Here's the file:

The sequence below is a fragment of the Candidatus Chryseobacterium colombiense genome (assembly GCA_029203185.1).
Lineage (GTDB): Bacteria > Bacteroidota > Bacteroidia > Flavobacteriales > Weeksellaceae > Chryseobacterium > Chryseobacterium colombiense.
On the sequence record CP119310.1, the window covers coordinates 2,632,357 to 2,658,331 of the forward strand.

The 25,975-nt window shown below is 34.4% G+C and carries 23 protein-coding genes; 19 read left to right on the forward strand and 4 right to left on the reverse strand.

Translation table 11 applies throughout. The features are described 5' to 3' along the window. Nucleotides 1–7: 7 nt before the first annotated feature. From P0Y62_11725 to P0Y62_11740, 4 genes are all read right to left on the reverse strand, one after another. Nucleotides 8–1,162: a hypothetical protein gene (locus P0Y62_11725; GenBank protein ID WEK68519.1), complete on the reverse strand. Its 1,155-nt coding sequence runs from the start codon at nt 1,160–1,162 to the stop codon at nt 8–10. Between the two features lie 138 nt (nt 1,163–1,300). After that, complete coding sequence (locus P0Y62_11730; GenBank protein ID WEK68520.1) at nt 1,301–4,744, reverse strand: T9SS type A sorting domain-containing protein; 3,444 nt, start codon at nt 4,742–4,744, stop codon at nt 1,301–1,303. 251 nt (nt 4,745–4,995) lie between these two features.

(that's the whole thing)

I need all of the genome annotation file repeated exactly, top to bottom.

The sequence below is a fragment of the Candidatus Chryseobacterium colombiense genome (assembly GCA_029203185.1).
Lineage (GTDB): Bacteria > Bacteroidota > Bacteroidia > Flavobacteriales > Weeksellaceae > Chryseobacterium > Chryseobacterium colombiense.
On the sequence record CP119310.1, the window covers coordinates 2,632,357 to 2,658,331 of the forward strand.

The 25,975-nt window shown below is 34.4% G+C and carries 23 protein-coding genes; 19 read left to right on the forward strand and 4 right to left on the reverse strand.

Translation table 11 applies throughout. The features are described 5' to 3' along the window. Nucleotides 1–7: 7 nt before the first annotated feature. From P0Y62_11725 to P0Y62_11740, 4 genes are all read right to left on the reverse strand, one after another. Nucleotides 8–1,162: a hypothetical protein gene (locus P0Y62_11725; GenBank protein ID WEK68519.1), complete on the reverse strand. Its 1,155-nt coding sequence runs from the start codon at nt 1,160–1,162 to the stop codon at nt 8–10. Between the two features lie 138 nt (nt 1,163–1,300). After that, complete coding sequence (locus P0Y62_11730; GenBank protein ID WEK68520.1) at nt 1,301–4,744, reverse strand: T9SS type A sorting domain-containing protein; 3,444 nt, start codon at nt 4,742–4,744, stop codon at nt 1,301–1,303. 251 nt (nt 4,745–4,995) lie between these two features.